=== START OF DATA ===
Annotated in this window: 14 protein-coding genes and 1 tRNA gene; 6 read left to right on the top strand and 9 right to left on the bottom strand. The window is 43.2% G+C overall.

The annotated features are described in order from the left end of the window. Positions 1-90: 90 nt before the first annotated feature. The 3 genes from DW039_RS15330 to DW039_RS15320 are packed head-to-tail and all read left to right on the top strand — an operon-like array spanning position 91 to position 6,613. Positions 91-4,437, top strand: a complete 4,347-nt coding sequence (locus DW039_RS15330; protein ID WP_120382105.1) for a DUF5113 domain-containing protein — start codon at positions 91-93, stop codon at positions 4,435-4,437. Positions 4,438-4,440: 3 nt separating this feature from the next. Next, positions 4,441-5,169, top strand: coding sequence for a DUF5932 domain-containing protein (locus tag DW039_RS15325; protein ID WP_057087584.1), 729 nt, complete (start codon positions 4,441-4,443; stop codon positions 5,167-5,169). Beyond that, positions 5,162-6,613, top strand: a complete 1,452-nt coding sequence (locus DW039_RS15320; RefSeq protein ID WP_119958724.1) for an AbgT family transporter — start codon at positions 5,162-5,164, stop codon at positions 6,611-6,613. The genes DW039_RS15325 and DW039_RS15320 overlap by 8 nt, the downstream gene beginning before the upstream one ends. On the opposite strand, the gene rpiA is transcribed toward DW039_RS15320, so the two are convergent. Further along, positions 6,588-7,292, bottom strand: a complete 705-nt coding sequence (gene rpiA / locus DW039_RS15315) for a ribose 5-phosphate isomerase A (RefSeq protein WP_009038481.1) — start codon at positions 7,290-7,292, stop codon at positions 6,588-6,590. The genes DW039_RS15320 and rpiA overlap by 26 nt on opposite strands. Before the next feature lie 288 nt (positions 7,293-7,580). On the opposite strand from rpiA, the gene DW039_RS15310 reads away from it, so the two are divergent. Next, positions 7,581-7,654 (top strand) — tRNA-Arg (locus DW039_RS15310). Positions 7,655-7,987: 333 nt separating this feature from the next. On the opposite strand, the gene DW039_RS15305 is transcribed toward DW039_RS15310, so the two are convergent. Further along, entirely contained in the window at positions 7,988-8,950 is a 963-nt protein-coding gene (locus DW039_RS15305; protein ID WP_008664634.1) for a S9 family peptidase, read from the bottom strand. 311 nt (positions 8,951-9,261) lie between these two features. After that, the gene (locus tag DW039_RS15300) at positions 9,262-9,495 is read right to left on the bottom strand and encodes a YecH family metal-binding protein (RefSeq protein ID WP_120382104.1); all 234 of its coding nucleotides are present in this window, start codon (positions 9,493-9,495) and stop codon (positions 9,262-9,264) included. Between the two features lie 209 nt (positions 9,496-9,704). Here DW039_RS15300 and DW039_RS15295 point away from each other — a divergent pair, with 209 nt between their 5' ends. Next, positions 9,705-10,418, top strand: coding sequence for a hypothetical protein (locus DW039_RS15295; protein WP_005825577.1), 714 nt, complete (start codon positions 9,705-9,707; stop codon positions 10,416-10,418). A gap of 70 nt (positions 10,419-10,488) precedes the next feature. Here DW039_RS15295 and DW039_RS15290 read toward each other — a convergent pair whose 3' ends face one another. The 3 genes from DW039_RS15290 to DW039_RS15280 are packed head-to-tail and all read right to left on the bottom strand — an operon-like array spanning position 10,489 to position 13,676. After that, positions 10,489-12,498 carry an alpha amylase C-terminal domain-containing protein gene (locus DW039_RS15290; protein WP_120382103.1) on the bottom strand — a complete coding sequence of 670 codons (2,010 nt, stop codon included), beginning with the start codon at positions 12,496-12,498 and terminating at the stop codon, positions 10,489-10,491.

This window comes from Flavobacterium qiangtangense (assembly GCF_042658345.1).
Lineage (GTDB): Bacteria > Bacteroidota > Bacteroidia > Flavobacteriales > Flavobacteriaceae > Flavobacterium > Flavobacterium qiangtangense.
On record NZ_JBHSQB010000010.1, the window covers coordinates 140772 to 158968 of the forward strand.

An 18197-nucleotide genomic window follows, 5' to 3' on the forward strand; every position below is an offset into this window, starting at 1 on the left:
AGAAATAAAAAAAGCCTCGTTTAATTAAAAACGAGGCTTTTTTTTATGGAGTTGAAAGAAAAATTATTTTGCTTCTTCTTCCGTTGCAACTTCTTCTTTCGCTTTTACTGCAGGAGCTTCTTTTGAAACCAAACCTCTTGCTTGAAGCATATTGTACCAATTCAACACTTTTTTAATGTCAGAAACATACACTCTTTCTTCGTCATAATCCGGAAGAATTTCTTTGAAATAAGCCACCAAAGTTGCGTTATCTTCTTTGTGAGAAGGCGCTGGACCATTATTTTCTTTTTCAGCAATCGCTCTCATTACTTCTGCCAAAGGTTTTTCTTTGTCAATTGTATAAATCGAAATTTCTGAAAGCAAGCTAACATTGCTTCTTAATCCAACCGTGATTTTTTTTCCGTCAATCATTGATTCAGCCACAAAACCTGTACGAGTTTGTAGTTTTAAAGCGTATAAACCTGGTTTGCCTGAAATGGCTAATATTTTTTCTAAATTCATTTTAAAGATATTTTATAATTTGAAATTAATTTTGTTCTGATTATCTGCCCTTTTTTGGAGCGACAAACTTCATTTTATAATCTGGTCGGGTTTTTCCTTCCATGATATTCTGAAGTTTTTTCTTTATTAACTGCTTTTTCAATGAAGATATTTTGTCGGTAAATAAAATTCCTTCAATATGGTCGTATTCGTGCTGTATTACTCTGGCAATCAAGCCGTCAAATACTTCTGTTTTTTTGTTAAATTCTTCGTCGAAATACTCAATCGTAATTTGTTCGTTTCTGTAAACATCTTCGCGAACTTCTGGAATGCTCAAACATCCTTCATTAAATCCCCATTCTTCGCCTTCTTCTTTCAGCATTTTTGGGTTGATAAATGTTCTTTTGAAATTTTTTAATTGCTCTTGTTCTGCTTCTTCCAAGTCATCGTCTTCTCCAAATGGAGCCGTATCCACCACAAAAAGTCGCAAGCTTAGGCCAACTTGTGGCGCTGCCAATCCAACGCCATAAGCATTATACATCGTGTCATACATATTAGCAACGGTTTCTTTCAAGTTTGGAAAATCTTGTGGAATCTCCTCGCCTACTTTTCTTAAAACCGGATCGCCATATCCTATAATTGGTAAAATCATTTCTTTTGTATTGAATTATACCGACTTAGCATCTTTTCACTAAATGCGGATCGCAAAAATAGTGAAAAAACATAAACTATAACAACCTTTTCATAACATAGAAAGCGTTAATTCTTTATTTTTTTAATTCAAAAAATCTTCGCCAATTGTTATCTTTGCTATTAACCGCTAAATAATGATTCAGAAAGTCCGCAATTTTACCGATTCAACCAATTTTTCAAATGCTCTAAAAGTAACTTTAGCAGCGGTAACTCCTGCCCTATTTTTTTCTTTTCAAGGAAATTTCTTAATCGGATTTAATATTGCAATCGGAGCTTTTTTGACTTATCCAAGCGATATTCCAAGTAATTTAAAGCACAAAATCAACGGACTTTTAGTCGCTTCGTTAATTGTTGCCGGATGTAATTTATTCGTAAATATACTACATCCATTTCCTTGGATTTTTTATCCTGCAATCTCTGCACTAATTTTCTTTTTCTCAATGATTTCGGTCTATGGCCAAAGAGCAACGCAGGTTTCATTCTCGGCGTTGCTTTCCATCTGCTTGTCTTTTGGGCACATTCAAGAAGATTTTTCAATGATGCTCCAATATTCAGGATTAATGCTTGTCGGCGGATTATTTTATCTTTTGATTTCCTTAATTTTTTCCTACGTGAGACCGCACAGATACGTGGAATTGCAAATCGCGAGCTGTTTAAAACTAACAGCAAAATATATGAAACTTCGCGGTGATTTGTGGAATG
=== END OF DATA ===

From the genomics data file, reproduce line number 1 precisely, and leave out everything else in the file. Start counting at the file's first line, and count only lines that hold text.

Annotated in this window: 14 protein-coding genes and 1 tRNA gene; 6 read left to right on the top strand and 9 right to left on the bottom strand. The window is 43.2% G+C overall.